None of this has anything to do with the nightmare that descended on my life and that of several others in this city two months ago, a nightmare that left me with wounds the doctors say have healed as well as can be expected, even though my right hand has yet to regain most of its feeling, and the scars on my face sometimes burn under the beard I've grown. No, a priest getting shot and the serial killer who entered my life and the latest "ethnic cleansing" being wrought in a former Soviet republic or the man who shot up an abortion clinic not far from here or another serial killer who's killed ten in Utah and has yet to be caught-none of it is connected.

But sometimes it feels like it is, as if somewhere there's a thread to all these events, all these random, arbitrary violence's, and that if we can just figure out where that thread begins, we can pull on it, unravel everything, make sense of it.

Since Thanksgiving, I've grown the beard, the first one of my life, and while I keep it trimmed, it continues to surprise me in the mirror every morning, as if I spend my nights dreaming of a face that is smooth and unruptured by scars, flesh that is clean the way only a baby's is, skin untouched by anything but sweet air and a mother's tender caresses.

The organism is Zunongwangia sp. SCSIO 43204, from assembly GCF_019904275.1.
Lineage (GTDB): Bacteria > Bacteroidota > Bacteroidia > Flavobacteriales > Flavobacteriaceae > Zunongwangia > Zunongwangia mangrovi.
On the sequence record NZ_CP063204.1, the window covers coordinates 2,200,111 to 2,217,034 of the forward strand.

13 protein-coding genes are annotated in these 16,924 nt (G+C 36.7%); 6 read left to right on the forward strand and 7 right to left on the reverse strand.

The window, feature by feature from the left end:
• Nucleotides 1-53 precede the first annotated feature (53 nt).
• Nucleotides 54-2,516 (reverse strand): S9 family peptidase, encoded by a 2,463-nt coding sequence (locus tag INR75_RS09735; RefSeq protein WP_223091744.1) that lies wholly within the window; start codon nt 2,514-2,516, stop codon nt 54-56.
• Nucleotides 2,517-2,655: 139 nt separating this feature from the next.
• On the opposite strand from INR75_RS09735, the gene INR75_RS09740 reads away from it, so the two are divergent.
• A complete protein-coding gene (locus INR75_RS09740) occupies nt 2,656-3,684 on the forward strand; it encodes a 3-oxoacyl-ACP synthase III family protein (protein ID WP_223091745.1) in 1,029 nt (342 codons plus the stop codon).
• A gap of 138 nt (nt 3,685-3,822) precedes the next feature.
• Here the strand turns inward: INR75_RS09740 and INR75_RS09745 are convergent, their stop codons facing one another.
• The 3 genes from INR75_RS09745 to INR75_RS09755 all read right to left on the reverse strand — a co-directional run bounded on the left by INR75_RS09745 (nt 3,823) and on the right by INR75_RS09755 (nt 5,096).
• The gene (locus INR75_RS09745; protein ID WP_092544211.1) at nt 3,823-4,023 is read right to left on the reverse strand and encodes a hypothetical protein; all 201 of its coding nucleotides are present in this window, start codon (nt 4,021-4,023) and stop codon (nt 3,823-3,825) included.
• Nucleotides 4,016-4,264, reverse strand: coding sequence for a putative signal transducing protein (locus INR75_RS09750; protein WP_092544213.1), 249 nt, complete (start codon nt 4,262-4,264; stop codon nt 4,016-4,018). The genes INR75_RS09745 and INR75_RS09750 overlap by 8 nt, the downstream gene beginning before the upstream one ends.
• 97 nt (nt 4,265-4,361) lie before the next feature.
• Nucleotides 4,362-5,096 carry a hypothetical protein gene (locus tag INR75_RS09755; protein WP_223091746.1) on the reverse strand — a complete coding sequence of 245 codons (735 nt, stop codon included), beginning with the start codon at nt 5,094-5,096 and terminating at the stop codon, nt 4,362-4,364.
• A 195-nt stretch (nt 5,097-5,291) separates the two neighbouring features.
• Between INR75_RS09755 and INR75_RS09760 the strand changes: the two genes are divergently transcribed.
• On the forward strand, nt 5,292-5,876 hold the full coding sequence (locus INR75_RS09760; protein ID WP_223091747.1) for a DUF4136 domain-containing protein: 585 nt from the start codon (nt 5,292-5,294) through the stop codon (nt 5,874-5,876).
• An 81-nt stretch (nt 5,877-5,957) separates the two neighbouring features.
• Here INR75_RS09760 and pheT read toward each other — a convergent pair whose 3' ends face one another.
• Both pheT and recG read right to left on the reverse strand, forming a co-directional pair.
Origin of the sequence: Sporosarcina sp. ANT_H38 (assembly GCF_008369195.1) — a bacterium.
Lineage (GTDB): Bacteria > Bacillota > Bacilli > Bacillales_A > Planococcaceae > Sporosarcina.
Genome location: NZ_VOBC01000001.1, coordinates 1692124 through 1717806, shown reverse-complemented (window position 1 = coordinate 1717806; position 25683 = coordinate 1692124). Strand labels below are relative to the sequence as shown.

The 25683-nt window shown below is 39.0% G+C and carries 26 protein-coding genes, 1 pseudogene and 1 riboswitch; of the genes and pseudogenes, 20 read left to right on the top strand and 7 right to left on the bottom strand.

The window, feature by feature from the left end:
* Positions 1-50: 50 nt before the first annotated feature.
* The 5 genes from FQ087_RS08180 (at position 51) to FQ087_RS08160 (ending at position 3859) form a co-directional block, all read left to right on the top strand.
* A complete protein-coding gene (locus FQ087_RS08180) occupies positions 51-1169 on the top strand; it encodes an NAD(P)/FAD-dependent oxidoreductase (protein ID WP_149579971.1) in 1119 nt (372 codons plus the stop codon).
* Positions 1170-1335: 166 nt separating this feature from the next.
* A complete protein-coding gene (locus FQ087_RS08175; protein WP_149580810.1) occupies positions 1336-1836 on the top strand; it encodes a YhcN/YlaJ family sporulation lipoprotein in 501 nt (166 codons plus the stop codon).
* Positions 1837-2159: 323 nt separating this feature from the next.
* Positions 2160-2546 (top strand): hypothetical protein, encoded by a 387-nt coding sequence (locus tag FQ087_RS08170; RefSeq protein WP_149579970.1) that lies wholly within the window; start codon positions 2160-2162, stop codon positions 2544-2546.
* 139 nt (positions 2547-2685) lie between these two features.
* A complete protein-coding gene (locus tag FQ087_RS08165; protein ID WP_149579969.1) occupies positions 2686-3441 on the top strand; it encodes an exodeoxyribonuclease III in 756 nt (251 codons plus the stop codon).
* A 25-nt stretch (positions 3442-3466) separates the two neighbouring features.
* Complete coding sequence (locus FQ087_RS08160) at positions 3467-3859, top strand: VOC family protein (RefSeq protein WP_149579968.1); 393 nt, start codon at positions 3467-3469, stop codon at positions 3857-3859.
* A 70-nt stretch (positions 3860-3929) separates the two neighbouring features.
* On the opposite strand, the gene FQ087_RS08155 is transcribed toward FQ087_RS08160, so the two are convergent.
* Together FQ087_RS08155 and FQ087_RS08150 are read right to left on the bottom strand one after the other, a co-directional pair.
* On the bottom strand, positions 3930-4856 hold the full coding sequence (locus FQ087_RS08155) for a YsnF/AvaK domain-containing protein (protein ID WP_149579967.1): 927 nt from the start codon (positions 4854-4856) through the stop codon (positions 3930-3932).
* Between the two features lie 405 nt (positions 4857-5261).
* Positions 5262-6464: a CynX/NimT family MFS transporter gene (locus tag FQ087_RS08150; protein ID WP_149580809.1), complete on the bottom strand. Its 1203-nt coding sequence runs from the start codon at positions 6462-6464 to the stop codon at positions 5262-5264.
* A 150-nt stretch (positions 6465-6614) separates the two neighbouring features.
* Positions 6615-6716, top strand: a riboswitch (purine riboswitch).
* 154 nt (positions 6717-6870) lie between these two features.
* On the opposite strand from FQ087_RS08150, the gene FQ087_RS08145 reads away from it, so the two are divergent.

The office-Kenzie/Gennaro Investigations-is closed, gathering dust I assume, maybe the first stray cobweb in a corner behind my desk, maybe one behind Angie's too. Angie's been gone since the end of November, and I try not to think about her. Or Grace Cole. Or Grace's daughter, Mae. Or anything at all.

Mass has just ended across the street, and with the unseasonably warm weather-still in the low forties, though the sun's been down for ninety minutes-most of the parishioners mill about outside, and their voices are sharp in the night air as they wish each other good cheer and happy holidays. They remark on the strangeness of the weather, how erratic it's been all year, how summer was cold and autumn warm and then just as suddenly bitter and icy, how no one should be surprised if Christmas morning were to bring a Santa Ana and a mercury reading in the seventies.

Someone mentions Eddie Brewer, and they speak about it for a moment, but a brief one, and I sense they don't want it to spoil their festive mood. But, oh, they say, what a sick, crazy world. Crazy is the word, they say, crazy, crazy, crazy.

I spend most of my time sitting out here lately. From the porch, I can see people, and even though it's often cool out here, their voices keep me here as my bad hand stiffens with cold and my teeth begin to chatter.

In the mornings, I carry my coffee out, sit in the brisk air and look across the avenue to the schoolyard and watch the small boys in their blue ties and matching blue pants and the small girls with their plaid skirts and glinting barrettes run around the yard. Their sudden shrieks and darting movements, their seemingly bottomless supply of frenetic energy, can be wearying or invigorating depending on my mood. When it's a bad day, those shrieks tide my spinal column like chips of broken glass. On good days, though, I get a flush of something that may be a memory of what it was like to feel whole, when the simple act of breathing didn't ache.